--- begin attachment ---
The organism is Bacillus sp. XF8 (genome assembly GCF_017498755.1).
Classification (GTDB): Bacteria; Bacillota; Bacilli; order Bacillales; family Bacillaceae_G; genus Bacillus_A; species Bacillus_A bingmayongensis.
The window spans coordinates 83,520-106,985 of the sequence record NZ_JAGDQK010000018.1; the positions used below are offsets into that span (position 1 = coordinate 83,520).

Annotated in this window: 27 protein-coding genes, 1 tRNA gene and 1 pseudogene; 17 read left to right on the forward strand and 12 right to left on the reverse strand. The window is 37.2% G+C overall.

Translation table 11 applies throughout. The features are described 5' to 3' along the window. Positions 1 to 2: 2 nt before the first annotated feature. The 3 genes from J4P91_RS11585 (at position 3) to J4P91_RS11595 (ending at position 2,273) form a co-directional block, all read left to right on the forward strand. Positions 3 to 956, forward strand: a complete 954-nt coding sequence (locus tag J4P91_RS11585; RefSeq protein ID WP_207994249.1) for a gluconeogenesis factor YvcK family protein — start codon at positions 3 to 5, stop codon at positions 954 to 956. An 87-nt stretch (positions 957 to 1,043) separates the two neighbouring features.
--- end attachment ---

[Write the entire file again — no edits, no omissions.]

The organism is Bacillus sp. XF8 (genome assembly GCF_017498755.1).
Classification (GTDB): Bacteria; Bacillota; Bacilli; order Bacillales; family Bacillaceae_G; genus Bacillus_A; species Bacillus_A bingmayongensis.
The window spans coordinates 83,520-106,985 of the sequence record NZ_JAGDQK010000018.1; the positions used below are offsets into that span (position 1 = coordinate 83,520).

Annotated in this window: 27 protein-coding genes, 1 tRNA gene and 1 pseudogene; 17 read left to right on the forward strand and 12 right to left on the reverse strand. The window is 37.2% G+C overall.

Translation table 11 applies throughout. The features are described 5' to 3' along the window. Positions 1 to 2: 2 nt before the first annotated feature. The 3 genes from J4P91_RS11585 (at position 3) to J4P91_RS11595 (ending at position 2,273) form a co-directional block, all read left to right on the forward strand. Positions 3 to 956, forward strand: a complete 954-nt coding sequence (locus tag J4P91_RS11585; RefSeq protein ID WP_207994249.1) for a gluconeogenesis factor YvcK family protein — start codon at positions 3 to 5, stop codon at positions 954 to 956. An 87-nt stretch (positions 957 to 1,043) separates the two neighbouring features.